First we hiked our way to town and, then we “oohed” and “ahhed” at the theater inside. (here) Then we took a quick look about at the surroundings (here) and soon headed into the slums – where almost all of our future church were living. (here and here) Then we noticed how status-y these people were. (here)
Yesterday we began a little historical fiction (here), and today that fiction continues. You kind of need yesterday’s “part one” of the story for today’s “part two” to make sense.
If you haven’t read that,
I’d go there before reading further
…The leader of the group violently shoves the wife across the room with no effort at all. Her white linen dress gets caught in a saw blade and tears. He leers at her.
The carpenter is in the back working on something and doesn’t know what’s happening – yet. But his teen-aged son isn’t about to stand for this. He defends his mother against ten men twice his size.
Soon he’s being tossed around between the thugs like a ragdoll. He’s thrown into the tools, and finally shoved outside.
Now, the carpenter hears the ruckus. He runs out, hammer in hand. He sees the torn dress, stained with more than a small amount of blood. She nods in the direction of the son in the street. He follows her signal to see his son being beaten by two of the men.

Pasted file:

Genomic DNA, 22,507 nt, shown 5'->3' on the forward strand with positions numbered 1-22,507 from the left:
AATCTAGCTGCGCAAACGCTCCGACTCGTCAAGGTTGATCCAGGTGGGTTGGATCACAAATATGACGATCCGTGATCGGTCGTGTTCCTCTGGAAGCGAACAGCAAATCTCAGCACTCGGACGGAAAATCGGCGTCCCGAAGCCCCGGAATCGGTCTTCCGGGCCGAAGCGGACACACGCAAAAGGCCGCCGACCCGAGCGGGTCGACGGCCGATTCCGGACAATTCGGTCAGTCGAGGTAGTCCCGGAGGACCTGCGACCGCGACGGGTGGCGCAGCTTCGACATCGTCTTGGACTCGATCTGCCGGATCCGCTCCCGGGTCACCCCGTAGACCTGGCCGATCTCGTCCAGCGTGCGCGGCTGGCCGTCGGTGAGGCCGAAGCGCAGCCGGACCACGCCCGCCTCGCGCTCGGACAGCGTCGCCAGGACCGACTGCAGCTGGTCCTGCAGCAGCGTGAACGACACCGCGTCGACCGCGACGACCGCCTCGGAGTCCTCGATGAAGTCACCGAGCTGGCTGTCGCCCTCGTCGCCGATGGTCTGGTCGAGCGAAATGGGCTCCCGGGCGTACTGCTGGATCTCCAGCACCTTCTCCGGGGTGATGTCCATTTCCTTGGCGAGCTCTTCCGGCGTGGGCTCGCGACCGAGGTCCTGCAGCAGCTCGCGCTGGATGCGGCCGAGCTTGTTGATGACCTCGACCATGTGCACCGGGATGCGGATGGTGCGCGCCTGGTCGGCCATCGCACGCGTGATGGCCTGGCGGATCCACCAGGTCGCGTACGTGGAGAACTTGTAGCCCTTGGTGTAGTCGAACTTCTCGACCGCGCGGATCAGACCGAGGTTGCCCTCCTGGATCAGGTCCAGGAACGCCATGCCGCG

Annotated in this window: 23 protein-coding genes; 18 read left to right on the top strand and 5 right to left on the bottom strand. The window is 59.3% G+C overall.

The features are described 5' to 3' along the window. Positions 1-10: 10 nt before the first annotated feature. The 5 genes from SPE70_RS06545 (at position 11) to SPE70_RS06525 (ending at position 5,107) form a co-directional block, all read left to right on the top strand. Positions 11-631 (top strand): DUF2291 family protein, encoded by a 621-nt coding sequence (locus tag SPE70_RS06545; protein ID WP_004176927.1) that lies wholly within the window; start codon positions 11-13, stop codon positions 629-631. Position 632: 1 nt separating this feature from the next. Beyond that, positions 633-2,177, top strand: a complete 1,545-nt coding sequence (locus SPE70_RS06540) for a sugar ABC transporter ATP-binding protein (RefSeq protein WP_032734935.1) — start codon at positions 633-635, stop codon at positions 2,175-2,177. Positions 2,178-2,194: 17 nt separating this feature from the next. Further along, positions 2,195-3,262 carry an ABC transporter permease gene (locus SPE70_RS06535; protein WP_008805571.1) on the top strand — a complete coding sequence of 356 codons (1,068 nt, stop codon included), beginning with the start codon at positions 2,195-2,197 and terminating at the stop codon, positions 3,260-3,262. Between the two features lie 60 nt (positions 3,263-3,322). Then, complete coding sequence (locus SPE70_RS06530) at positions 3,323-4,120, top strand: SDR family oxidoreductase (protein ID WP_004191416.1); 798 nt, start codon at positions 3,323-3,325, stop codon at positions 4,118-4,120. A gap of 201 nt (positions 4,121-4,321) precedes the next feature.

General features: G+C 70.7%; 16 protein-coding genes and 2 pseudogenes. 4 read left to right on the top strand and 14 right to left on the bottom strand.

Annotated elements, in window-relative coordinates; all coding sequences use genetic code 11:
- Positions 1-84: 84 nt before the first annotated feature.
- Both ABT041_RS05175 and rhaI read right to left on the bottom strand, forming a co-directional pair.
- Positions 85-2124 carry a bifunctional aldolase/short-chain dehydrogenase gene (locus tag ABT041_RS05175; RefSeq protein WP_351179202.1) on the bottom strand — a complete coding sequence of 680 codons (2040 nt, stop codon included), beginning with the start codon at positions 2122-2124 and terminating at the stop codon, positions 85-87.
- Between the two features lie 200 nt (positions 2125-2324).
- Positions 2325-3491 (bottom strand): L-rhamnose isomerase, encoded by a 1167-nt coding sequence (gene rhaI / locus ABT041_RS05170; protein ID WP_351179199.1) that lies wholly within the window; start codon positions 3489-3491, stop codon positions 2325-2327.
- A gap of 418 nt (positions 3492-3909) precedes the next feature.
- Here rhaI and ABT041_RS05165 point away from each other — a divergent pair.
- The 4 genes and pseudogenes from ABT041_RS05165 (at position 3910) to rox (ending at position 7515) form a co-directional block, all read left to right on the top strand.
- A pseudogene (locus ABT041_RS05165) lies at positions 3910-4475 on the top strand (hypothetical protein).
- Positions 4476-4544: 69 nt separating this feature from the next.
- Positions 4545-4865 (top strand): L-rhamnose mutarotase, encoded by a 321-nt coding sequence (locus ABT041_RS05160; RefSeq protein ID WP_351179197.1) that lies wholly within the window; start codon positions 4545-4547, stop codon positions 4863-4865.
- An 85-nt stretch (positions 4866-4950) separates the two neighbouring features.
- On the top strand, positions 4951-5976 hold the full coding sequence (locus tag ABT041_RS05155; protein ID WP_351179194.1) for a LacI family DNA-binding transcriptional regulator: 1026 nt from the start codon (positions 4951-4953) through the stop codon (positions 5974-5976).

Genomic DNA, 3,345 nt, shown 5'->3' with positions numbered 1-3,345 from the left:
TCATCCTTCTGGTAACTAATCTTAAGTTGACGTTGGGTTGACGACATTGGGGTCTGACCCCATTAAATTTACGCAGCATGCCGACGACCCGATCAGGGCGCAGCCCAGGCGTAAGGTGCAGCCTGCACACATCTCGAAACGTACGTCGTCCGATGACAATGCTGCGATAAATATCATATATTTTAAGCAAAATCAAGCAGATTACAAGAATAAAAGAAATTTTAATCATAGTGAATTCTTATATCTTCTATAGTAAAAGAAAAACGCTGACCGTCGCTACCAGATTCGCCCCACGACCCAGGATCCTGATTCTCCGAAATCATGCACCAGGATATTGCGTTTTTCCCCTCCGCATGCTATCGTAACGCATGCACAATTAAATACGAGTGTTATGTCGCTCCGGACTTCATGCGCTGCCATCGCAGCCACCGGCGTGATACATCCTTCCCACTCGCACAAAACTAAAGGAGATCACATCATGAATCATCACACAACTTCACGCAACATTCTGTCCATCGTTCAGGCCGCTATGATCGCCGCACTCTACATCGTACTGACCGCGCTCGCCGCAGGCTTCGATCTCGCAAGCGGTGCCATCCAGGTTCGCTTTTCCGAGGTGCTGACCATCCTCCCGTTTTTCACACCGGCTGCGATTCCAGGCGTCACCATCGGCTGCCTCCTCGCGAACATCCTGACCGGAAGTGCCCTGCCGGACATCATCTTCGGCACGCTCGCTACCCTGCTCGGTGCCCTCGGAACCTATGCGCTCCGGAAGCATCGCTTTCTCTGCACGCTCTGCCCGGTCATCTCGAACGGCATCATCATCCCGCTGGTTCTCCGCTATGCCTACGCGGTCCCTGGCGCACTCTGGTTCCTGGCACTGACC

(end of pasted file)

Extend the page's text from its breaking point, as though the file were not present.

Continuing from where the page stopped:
He immediately runs to help, but is bent in half by a club to the stomach.
A few hold back the wife, and the other smaller children.
Then three of them pummel the carpenter to his knees and then pin him to the ground. While the remaining men ransack the store.
“So you like this piece of wood?” Says the leader, waving the carpenter’s cross about, like a bird in the air.
The beating stops long enough for the carpenter to say, “It..is…the sign of my God…the only true God.”
“Interesting.” replies the lead thug, “and you made it with these hands?”, pointing the cross at the fingers of the carpenter which are now pinned down on the dirt floor.
Before an answer can be uttered
the base of the cross crashes down
with the force of a sledge hammer
on one hand,
then the other.
All this has happened in just a few minutes and now Roman soldiers are marching toward the commotion.
Most of the group scatters as the soldiers enter. The leader stands eye to eye with one of them. A telling glance is exchanged. He and the remaining men walk out casually, slamming the cross to the ground and breaking it in two.
None of this has been spontaneous.
The Carpenter and the teen-aged son are dragged out and arrested. No questions asked. They are paraded through the streets unceremoniously and and taken to the jail that had previously housed Paul.
But it doesn’t end there.
At the shop there is now no business at all. Any projects, whether ready for delivery or in progress were destroyed.
There were no savings back then. You lived day to day, week to week, or season to season. And now with the males gone there was no way to make money – and fines had to be paid.
Officially it is called, disturbing the peace.
The store is in ruins.
The fine line between having enough to live on – and disaster – has been crossed.
A weeping wife and four small confused children are left on the ground.
But there is more.
Please come back as the trouble in Philippi will conclude.